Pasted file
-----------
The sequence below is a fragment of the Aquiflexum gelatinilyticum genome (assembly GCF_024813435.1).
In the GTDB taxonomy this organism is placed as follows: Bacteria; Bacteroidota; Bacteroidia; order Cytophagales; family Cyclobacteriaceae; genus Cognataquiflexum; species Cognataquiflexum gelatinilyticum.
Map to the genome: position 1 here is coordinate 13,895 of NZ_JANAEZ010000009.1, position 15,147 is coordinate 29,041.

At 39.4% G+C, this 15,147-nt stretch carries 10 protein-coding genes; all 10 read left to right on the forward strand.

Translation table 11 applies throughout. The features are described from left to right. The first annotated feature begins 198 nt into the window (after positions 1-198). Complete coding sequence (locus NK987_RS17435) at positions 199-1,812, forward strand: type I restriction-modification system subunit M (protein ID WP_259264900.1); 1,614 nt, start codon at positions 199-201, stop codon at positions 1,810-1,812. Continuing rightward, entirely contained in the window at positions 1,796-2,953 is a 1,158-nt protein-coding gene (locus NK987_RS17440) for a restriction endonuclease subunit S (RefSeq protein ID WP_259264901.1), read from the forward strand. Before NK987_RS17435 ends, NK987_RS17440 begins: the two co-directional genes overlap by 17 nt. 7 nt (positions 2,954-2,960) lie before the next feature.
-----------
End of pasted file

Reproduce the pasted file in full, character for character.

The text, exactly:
The sequence below is a fragment of the Aquiflexum gelatinilyticum genome (assembly GCF_024813435.1).
In the GTDB taxonomy this organism is placed as follows: Bacteria; Bacteroidota; Bacteroidia; order Cytophagales; family Cyclobacteriaceae; genus Cognataquiflexum; species Cognataquiflexum gelatinilyticum.
Map to the genome: position 1 here is coordinate 13,895 of NZ_JANAEZ010000009.1, position 15,147 is coordinate 29,041.

At 39.4% G+C, this 15,147-nt stretch carries 10 protein-coding genes; all 10 read left to right on the forward strand.

Translation table 11 applies throughout. The features are described from left to right. The first annotated feature begins 198 nt into the window (after positions 1-198). Complete coding sequence (locus NK987_RS17435) at positions 199-1,812, forward strand: type I restriction-modification system subunit M (protein ID WP_259264900.1); 1,614 nt, start codon at positions 199-201, stop codon at positions 1,810-1,812. Continuing rightward, entirely contained in the window at positions 1,796-2,953 is a 1,158-nt protein-coding gene (locus NK987_RS17440) for a restriction endonuclease subunit S (RefSeq protein ID WP_259264901.1), read from the forward strand. Before NK987_RS17435 ends, NK987_RS17440 begins: the two co-directional genes overlap by 17 nt. 7 nt (positions 2,954-2,960) lie before the next feature.